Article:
If successful, it is hoped that these conversations - which will undoubtedly need to be ongoing - will go some way to contributing towards making Birmingham an even more successful and cohesive city for all.
"What is reli-gion?" Shaykh Babikir asks, his thick Sudanese accent curling the word out over his bottom lip. "Man creates religion to suit himself....
Despite the passing of the summer, tourist activities continue. This is because each season promises exciting feelings and opportunities in many touri...
I've lived all over the UK but South Wales is where my heart is.I was born in Caerphilly and grew up in Cardiff, I love going to the rugby, scoffing Welsh cakes and going out with mates. Cardiff is a vibrant city, we Welsh are some of the funniest, kindest people I have met and I am proud to say I am Welsh and call Cardiff my home.
It isn't just the time to limit the radicalisation of the Islam Faith but it is also time to stop the radicalization of our own views. Fine, religion has the potential to be toxic but so do we.
Despite thousands of online tutorials on how to take care of your natural hair, how to grow it long and the emergence of hair conventions and forums, Muslim women seem absent from this conversation.
Only when we understand the mere symbolic function that ritual sacrifice has nowadays, will we be able to eradicate the need for it and perhaps further succeed in the attempts of a universal understanding and denouncement of animal cruelty that is not necessarily culturally relative.
We must not go astray in our commitment to the implementation of universal and inveterate human rights, rights not only for those persecuted minorities who are increasingly taking recourse in arguments which ground them, but for the tragic story of a couple who went so far as to honour their love for one another despite their disparate creeds and despite the dangers that regressive people in their isolated communities are viciously willing to pose.
Freedom, right and wrong, honour and shame are not universal concepts. They mean different things to different people and their bases of reference are not the same across all cultures. Do not fall into the trap of assuming that women who do not drive or women who wear the veil are somehow oppressed and will 'see the light' once they learn more about Western gender equality.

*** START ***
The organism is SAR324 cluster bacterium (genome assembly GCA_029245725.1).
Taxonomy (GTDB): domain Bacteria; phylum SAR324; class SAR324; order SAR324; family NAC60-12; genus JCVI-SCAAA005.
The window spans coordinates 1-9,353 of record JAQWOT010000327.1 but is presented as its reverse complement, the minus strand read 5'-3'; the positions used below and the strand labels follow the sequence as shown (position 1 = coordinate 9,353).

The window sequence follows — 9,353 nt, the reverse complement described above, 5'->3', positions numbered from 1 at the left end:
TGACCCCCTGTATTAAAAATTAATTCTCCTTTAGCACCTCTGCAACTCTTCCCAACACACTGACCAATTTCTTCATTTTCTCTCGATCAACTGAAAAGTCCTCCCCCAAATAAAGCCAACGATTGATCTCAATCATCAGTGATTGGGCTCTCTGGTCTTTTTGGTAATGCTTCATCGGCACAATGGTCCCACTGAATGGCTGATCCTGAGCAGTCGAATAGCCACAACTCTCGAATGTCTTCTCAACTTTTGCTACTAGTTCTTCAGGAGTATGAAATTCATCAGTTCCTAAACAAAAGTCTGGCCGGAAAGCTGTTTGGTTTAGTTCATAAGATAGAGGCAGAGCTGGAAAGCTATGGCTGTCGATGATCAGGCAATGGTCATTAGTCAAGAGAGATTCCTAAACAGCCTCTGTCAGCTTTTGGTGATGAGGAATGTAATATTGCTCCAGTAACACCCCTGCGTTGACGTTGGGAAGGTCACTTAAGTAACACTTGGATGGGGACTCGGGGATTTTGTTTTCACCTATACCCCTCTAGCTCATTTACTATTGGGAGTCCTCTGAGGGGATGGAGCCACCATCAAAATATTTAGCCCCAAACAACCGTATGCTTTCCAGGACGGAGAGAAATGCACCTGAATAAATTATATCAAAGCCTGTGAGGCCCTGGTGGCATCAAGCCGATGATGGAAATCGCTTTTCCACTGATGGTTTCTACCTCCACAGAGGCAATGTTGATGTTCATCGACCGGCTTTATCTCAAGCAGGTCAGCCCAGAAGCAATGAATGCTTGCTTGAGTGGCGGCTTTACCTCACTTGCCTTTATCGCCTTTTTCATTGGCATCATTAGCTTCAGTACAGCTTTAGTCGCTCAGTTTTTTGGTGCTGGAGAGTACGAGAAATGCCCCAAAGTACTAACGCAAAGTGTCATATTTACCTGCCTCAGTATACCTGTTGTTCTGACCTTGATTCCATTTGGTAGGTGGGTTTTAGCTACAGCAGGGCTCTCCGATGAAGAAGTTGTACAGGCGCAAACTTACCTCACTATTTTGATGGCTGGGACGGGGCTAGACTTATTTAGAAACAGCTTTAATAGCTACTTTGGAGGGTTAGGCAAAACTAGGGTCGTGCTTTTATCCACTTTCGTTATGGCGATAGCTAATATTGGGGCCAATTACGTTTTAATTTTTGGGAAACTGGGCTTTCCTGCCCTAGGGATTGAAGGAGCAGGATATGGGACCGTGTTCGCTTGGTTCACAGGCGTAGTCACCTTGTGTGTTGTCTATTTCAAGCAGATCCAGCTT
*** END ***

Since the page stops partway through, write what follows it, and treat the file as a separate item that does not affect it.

By enforcing this ban do they think these women will just disappear, is that the aim? What is the objective of such a policy? The Mayor of Cannes argues that the sight of the women in a burkini makes people fearful during this sensitive time - fearful of what exactly?
Whether you agree with the concept of hijab, burkinis, or modest wear in general is beside the point. Every woman should be allowed to consent to reveal or cover her own body. Her choice. Not an armed police guard and not a town Mayor's.
But spotting a fully veiled woman at the local IKEA store or the main train station elsewhere in Germany can really get people angry. There's more than one reason as to why burqas, niqabs, hijabs and chadors and the like enrage the regular Joe, or Fritz.
The narrative of the "War on Terror" was crafted through the stories of self, of us and of now, creating a sense of urgency after a crisis, which in our case is the atrocity of 9/11 and provoking us to take action manifested in the "War on terror" by capitalising on our emotions of anger, frustration and despair.
At worst, the ban is another example of French institutional Islamophobia. At best, it would seem to be a smokescreen behind which the real reason Corsica is "sitting on a powder-keg" of tensions and violence. And that powder keg would seem to be rather more about Corsican nationalists than Muslims or those of North African origin.
My family have been Labour party voters for years. I believe that Labour is the party that best represents me and my community. But many of us in the Muslim community had lost faith in the party following the wars on Iraq and the disastrous foreign policy of Blair. I have met hundreds of Muslims in the past year that are just now finding their way back, believing again in the labour vision. Comments like this are only going to hurt these communities and drive them further away from the party that we both love. I therefore ask of Owen to withdraw his comments and reconsider his support for a policy that is driving a minority community further into the fringes of society.
Comedy on TV and in the clubs is safe and inoffensive. Comedy at the Edinburgh Fringe is no different, because most of the shows don't exist for your ...